Patsy Takemoto Mink


Patsy Mink (1927 - 2002)

Women have a tremendous responsibility to help shape the future of America, to help decide policies that will affect the course of our history. 

Patsy Mink was no stranger to firsts. She was the first woman of color elected to the U.S. House of Representatives and the first Asian-American woman to serve in Congress. Later she was the first Asian-American to run for U.S. President. A zoology and chemistry major, Mink was rejected by all medical schools to which she applied and instead studied law, becoming the first Japanese-American woman to practice law in her home state of Hawaii. Perhaps most amazingly, she became her high school’s first female student body president only one month after the Japanese attack on Pearl Harbor in her home state.

Mink worked her entire life to eradicate the gender and racial discrimination that she had experienced. She began her career specializing in family and criminal law after no law firms in Honolulu would hire her. She became active in local politics in Hawaii and became the first Asian-American woman elected to the Hawaii House in 1956. When Hawaii became a state in 1959, she ran for the U.S. Congress but was defeated. Then, in 1964 she won a successful bid for the U.S. House of Representatives and served 12 terms, interrupted by her brief bid for the U.S. presidency in 1972.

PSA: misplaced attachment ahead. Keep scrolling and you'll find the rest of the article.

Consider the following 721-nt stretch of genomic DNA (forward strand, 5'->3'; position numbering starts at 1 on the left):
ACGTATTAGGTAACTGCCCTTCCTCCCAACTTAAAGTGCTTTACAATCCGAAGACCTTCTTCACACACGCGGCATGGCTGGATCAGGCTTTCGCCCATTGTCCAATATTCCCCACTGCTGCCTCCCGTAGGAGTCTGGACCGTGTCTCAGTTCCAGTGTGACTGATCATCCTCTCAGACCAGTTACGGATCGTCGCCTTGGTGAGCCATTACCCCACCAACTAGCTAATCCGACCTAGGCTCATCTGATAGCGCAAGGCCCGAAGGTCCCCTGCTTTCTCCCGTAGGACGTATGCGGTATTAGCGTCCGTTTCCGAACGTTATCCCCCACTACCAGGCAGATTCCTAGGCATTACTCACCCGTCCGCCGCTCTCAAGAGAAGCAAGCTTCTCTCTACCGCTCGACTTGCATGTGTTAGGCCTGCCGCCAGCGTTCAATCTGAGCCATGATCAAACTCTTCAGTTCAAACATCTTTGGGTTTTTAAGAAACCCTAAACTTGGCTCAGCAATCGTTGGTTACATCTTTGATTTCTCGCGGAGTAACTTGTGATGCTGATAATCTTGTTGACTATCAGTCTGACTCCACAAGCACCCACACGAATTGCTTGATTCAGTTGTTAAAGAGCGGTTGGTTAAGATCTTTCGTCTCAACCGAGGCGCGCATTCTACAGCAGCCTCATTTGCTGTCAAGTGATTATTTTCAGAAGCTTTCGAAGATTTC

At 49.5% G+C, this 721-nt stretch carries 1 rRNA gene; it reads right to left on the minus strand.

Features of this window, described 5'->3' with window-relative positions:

Always a champion of women’s and civil rights, health care, welfare, and education, Mink built some of the most influential coalitions in Congress. In 1972 she co-wrote, sponsored and secured the passage of Title IX, which prohibited gender discrimination by federally funded institutions. The legislation is perhaps best known for ensuring equal opportunities for women in college athletics. Mink also introduced the first comprehensive Early Childhood Education Act. She was a strong environmental advocate, and after her career in Congress, in 1976 Mink was appointed by President Carter as Assistant Secretary of State for Oceans and International Environmental and Scientific Affairs.

 After her death in 2002, Title IX was renamed the Patsy T. Mink Equal Opportunity in Education Act.